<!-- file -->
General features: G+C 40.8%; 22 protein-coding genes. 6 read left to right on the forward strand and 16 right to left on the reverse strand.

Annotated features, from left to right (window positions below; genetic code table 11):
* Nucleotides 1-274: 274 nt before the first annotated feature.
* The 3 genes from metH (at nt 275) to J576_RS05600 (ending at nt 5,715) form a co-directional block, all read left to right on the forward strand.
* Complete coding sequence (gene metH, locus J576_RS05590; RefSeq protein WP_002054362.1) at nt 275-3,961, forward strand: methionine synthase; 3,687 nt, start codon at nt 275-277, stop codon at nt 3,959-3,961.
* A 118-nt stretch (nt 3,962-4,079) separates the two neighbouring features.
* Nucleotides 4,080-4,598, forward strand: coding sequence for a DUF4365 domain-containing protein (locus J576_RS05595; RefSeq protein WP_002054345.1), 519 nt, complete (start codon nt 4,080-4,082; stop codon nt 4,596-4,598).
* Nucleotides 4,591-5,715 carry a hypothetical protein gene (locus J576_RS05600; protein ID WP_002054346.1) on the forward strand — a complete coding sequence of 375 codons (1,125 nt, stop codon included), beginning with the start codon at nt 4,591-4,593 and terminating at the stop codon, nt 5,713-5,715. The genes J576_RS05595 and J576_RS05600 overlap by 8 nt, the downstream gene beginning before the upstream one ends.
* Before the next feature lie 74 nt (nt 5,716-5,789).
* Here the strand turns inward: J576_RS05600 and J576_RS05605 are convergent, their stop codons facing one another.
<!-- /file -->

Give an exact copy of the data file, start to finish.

General features: G+C 40.8%; 22 protein-coding genes. 6 read left to right on the forward strand and 16 right to left on the reverse strand.

Annotated features, from left to right (window positions below; genetic code table 11):
* Nucleotides 1-274: 274 nt before the first annotated feature.
* The 3 genes from metH (at nt 275) to J576_RS05600 (ending at nt 5,715) form a co-directional block, all read left to right on the forward strand.
* Complete coding sequence (gene metH, locus J576_RS05590; RefSeq protein WP_002054362.1) at nt 275-3,961, forward strand: methionine synthase; 3,687 nt, start codon at nt 275-277, stop codon at nt 3,959-3,961.
* A 118-nt stretch (nt 3,962-4,079) separates the two neighbouring features.
* Nucleotides 4,080-4,598, forward strand: coding sequence for a DUF4365 domain-containing protein (locus J576_RS05595; RefSeq protein WP_002054345.1), 519 nt, complete (start codon nt 4,080-4,082; stop codon nt 4,596-4,598).
* Nucleotides 4,591-5,715 carry a hypothetical protein gene (locus J576_RS05600; protein ID WP_002054346.1) on the forward strand — a complete coding sequence of 375 codons (1,125 nt, stop codon included), beginning with the start codon at nt 4,591-4,593 and terminating at the stop codon, nt 5,713-5,715. The genes J576_RS05595 and J576_RS05600 overlap by 8 nt, the downstream gene beginning before the upstream one ends.
* Before the next feature lie 74 nt (nt 5,716-5,789).
* Here the strand turns inward: J576_RS05600 and J576_RS05605 are convergent, their stop codons facing one another.